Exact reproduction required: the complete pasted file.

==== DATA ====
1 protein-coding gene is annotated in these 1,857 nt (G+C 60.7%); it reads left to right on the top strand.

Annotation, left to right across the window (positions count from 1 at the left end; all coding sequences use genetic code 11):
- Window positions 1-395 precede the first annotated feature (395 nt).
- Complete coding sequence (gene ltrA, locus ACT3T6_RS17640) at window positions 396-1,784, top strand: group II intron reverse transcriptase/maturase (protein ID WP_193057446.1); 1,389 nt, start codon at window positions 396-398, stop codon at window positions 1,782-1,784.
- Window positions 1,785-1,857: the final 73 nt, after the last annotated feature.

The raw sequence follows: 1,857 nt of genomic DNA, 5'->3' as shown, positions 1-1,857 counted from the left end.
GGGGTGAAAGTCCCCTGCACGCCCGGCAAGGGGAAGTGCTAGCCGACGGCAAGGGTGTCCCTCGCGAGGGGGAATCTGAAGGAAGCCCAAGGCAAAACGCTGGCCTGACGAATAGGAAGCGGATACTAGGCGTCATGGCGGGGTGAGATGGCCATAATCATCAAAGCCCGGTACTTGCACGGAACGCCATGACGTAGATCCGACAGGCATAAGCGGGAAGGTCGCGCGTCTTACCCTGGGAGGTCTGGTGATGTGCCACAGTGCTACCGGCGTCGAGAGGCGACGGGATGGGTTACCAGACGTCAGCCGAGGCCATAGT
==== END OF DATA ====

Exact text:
1 protein-coding gene is annotated in these 1,857 nt (G+C 60.7%); it reads left to right on the top strand.

Annotation, left to right across the window (positions count from 1 at the left end; all coding sequences use genetic code 11):
- Window positions 1-395 precede the first annotated feature (395 nt).
- Complete coding sequence (gene ltrA, locus ACT3T6_RS17640) at window positions 396-1,784, top strand: group II intron reverse transcriptase/maturase (protein ID WP_193057446.1); 1,389 nt, start codon at window positions 396-398, stop codon at window positions 1,782-1,784.
- Window positions 1,785-1,857: the final 73 nt, after the last annotated feature.

The raw sequence follows: 1,857 nt of genomic DNA, 5'->3' as shown, positions 1-1,857 counted from the left end.
GGGGTGAAAGTCCCCTGCACGCCCGGCAAGGGGAAGTGCTAGCCGACGGCAAGGGTGTCCCTCGCGAGGGGGAATCTGAAGGAAGCCCAAGGCAAAACGCTGGCCTGACGAATAGGAAGCGGATACTAGGCGTCATGGCGGGGTGAGATGGCCATAATCATCAAAGCCCGGTACTTGCACGGAACGCCATGACGTAGATCCGACAGGCATAAGCGGGAAGGTCGCGCGTCTTACCCTGGGAGGTCTGGTGATGTGCCACAGTGCTACCGGCGTCGAGAGGCGACGGGATGGGTTACCAGACGTCAGCCGAGGCCATAGT